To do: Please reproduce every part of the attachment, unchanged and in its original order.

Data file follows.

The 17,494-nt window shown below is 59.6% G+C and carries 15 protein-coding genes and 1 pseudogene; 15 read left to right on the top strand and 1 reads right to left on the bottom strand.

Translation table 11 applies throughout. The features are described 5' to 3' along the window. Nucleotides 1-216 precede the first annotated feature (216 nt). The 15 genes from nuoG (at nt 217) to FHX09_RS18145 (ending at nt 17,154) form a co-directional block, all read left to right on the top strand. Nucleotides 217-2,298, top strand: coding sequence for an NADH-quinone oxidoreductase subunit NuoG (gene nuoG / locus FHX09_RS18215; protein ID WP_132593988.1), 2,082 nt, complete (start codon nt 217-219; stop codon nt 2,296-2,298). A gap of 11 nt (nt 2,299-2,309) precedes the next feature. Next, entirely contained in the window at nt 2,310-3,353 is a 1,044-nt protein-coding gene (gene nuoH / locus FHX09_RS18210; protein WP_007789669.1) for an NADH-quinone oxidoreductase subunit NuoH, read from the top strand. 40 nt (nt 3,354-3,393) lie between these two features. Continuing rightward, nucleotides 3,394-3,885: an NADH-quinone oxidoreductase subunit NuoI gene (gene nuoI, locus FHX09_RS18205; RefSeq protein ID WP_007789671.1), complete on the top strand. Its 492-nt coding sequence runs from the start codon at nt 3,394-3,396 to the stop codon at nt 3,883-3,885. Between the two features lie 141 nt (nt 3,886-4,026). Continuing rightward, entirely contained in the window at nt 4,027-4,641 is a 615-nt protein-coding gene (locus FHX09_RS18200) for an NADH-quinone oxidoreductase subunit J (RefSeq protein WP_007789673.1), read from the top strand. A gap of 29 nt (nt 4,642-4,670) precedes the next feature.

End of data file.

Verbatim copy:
The 17,494-nt window shown below is 59.6% G+C and carries 15 protein-coding genes and 1 pseudogene; 15 read left to right on the top strand and 1 reads right to left on the bottom strand.

Translation table 11 applies throughout. The features are described 5' to 3' along the window. Nucleotides 1-216 precede the first annotated feature (216 nt). The 15 genes from nuoG (at nt 217) to FHX09_RS18145 (ending at nt 17,154) form a co-directional block, all read left to right on the top strand. Nucleotides 217-2,298, top strand: coding sequence for an NADH-quinone oxidoreductase subunit NuoG (gene nuoG / locus FHX09_RS18215; protein ID WP_132593988.1), 2,082 nt, complete (start codon nt 217-219; stop codon nt 2,296-2,298). A gap of 11 nt (nt 2,299-2,309) precedes the next feature. Next, entirely contained in the window at nt 2,310-3,353 is a 1,044-nt protein-coding gene (gene nuoH / locus FHX09_RS18210; protein WP_007789669.1) for an NADH-quinone oxidoreductase subunit NuoH, read from the top strand. 40 nt (nt 3,354-3,393) lie between these two features. Continuing rightward, nucleotides 3,394-3,885: an NADH-quinone oxidoreductase subunit NuoI gene (gene nuoI, locus FHX09_RS18205; RefSeq protein ID WP_007789671.1), complete on the top strand. Its 492-nt coding sequence runs from the start codon at nt 3,394-3,396 to the stop codon at nt 3,883-3,885. Between the two features lie 141 nt (nt 3,886-4,026). Continuing rightward, entirely contained in the window at nt 4,027-4,641 is a 615-nt protein-coding gene (locus FHX09_RS18200) for an NADH-quinone oxidoreductase subunit J (RefSeq protein WP_007789673.1), read from the top strand. A gap of 29 nt (nt 4,642-4,670) precedes the next feature.